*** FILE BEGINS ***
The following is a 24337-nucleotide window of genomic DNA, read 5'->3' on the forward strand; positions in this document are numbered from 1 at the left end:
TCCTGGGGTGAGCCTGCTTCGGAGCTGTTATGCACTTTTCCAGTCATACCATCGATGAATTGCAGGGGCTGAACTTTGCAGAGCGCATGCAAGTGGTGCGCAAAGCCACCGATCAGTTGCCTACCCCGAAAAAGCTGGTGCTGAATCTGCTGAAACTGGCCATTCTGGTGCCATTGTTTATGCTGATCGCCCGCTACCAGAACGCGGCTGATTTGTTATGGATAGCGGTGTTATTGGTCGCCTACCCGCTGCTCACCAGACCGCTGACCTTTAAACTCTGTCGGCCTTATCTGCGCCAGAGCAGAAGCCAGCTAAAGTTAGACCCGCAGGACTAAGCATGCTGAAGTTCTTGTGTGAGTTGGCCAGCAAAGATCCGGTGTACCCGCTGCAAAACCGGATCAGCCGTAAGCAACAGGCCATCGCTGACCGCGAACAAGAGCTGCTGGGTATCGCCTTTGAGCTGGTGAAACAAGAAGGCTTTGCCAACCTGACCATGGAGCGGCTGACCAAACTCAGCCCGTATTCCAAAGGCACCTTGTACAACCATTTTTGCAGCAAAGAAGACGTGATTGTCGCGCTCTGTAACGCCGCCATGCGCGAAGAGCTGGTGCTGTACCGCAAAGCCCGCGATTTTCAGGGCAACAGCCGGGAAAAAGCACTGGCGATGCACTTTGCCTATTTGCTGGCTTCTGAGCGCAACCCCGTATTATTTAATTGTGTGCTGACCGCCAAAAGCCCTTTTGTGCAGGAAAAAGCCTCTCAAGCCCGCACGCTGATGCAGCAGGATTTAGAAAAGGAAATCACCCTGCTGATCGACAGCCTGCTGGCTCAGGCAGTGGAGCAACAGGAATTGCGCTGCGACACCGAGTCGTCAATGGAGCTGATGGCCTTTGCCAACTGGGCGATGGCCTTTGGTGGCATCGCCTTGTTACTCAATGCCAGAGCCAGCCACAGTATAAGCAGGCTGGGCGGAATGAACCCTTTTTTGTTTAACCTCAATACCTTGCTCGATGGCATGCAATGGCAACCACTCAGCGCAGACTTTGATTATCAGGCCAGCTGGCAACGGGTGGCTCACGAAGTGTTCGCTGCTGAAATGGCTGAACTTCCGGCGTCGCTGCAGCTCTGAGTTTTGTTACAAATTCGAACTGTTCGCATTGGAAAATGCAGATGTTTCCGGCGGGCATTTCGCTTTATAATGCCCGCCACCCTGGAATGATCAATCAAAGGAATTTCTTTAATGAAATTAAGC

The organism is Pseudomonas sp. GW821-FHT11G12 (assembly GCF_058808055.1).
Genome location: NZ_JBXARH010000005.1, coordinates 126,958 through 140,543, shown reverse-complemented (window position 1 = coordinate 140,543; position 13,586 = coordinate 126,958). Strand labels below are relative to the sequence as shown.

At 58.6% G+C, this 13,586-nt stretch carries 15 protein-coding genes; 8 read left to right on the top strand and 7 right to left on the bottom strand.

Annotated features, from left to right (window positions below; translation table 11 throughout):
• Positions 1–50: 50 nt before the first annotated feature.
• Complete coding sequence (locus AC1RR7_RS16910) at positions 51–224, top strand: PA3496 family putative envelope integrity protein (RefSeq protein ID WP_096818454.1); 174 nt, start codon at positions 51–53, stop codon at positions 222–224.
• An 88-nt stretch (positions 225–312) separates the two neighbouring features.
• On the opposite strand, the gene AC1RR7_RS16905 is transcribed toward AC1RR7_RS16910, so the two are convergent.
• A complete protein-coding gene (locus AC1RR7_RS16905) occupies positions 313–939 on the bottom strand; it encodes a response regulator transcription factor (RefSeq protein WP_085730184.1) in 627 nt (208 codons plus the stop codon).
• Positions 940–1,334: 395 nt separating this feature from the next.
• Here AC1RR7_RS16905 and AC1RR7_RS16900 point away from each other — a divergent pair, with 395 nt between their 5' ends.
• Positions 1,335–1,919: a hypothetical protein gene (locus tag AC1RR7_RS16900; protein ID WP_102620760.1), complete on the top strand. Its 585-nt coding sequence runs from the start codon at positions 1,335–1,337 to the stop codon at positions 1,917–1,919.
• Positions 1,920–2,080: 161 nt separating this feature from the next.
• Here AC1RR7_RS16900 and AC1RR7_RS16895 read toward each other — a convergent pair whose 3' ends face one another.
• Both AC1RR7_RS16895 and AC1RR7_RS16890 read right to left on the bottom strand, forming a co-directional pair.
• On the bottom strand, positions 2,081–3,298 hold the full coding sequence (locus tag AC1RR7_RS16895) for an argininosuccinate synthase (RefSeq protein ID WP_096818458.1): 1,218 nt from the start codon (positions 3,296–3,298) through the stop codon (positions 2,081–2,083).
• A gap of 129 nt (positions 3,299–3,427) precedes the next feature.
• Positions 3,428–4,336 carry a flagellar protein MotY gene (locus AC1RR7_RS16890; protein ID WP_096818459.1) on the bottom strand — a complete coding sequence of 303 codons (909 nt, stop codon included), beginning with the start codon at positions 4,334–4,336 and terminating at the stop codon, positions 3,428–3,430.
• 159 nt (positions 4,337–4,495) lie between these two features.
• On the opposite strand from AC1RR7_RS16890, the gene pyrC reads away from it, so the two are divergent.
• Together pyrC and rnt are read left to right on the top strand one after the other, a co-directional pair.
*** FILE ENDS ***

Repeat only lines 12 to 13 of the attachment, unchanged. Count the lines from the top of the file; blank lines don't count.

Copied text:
• Positions 940–1,334: 395 nt separating this feature from the next.
• Here AC1RR7_RS16905 and AC1RR7_RS16900 point away from each other — a divergent pair, with 395 nt between their 5' ends.